Mantises are an order of insects that contain over 2,400 species. The largest family is the Mantidae ("mantids"). Mantises have triangular heads with bulging eyes supported on flexible necks. Their elongated bodies may or may not have wings, but all Mantodea have forelegs that are greatly enlarged and adapted for catching and gripping prey; their upright posture, while remaining stationary with forearms folded, has led to the common name praying mantis.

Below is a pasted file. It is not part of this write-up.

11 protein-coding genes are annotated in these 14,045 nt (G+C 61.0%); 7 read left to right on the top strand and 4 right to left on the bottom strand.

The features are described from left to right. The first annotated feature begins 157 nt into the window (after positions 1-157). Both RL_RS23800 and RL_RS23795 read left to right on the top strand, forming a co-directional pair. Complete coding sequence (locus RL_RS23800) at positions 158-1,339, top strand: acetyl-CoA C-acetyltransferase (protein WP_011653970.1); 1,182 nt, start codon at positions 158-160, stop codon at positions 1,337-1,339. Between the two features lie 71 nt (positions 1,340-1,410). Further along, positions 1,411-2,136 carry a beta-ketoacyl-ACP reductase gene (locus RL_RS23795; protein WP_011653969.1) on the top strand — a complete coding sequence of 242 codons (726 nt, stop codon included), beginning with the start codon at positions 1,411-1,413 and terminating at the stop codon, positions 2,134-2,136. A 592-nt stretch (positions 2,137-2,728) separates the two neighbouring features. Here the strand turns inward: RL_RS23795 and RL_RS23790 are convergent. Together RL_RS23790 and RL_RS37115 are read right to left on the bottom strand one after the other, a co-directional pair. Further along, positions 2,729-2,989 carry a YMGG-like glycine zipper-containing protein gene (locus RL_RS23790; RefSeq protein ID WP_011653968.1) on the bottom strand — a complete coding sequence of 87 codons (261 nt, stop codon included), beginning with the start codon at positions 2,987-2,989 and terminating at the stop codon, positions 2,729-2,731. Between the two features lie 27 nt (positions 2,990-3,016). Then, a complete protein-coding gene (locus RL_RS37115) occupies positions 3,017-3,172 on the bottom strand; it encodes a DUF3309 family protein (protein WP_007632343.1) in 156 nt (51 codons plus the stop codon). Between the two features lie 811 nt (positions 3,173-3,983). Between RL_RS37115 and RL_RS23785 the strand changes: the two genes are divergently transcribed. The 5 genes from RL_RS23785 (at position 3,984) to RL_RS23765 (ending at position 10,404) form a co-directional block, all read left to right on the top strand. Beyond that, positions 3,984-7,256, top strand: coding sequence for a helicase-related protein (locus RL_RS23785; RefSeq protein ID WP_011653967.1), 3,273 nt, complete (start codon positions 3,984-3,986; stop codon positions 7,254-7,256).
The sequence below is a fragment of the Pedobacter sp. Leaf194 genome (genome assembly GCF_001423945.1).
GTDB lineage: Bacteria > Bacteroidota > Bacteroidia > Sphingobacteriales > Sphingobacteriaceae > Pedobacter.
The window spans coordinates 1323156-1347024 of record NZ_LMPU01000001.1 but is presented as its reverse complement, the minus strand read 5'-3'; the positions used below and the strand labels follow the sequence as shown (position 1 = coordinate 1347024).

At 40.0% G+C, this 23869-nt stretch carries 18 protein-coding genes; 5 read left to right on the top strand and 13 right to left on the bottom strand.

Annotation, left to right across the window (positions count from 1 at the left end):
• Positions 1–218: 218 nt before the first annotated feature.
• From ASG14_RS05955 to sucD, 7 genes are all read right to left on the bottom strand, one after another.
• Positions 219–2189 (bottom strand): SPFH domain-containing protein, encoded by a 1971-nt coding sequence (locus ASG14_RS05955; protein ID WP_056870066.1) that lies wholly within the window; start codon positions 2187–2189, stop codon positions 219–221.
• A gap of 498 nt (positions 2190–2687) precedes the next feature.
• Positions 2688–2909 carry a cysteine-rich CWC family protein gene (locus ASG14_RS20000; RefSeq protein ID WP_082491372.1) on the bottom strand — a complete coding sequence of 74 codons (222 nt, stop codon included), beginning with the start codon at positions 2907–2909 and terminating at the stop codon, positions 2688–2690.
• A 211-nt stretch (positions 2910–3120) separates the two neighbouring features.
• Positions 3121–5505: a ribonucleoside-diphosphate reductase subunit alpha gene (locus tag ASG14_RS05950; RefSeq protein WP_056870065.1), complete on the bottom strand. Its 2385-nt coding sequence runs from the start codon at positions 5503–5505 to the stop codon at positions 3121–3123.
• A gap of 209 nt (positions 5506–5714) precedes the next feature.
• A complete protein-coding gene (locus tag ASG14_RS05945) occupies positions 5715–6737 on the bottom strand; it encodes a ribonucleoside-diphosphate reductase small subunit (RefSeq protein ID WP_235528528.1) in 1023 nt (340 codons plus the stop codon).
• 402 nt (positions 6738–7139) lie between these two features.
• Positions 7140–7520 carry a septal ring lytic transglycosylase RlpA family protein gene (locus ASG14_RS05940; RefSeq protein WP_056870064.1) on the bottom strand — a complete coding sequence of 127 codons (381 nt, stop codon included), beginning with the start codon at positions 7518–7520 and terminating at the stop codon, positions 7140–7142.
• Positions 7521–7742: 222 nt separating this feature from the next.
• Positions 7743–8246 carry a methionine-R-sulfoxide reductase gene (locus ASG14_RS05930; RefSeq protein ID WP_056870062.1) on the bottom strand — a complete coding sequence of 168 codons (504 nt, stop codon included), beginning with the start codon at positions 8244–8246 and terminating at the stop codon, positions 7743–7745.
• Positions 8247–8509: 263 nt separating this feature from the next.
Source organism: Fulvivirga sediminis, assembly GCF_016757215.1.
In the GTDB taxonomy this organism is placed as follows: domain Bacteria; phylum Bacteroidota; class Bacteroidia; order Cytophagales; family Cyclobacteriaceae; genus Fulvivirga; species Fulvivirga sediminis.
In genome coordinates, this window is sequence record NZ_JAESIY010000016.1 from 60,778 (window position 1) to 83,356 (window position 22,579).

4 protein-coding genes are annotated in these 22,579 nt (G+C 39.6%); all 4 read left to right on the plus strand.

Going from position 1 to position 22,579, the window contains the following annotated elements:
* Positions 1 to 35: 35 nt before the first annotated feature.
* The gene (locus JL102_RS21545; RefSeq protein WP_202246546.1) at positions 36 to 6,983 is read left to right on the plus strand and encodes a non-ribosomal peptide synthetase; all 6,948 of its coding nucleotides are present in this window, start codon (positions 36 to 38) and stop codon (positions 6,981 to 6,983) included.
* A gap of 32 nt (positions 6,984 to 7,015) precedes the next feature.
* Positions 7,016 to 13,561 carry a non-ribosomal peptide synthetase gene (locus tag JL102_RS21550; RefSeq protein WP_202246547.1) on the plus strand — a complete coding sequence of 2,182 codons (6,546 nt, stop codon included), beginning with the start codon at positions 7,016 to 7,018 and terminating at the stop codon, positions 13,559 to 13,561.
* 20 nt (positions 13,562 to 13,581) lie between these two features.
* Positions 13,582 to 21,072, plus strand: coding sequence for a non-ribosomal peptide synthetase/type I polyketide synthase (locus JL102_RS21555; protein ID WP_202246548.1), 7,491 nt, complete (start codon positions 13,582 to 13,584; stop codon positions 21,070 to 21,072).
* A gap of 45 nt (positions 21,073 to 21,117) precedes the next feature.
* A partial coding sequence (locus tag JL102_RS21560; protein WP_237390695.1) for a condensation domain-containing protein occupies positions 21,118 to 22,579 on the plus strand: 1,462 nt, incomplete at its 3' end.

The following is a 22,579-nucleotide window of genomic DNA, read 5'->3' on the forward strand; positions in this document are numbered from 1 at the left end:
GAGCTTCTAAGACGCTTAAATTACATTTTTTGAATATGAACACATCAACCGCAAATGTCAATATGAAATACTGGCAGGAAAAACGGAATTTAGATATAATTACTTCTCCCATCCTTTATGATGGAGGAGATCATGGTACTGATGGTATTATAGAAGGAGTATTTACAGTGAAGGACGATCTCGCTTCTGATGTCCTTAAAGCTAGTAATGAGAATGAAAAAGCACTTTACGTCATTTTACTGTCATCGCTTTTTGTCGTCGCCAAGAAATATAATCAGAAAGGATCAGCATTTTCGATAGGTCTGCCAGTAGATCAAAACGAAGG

Mantids can turn their heads 180 degrees to scan their surroundings with two large compound eyes.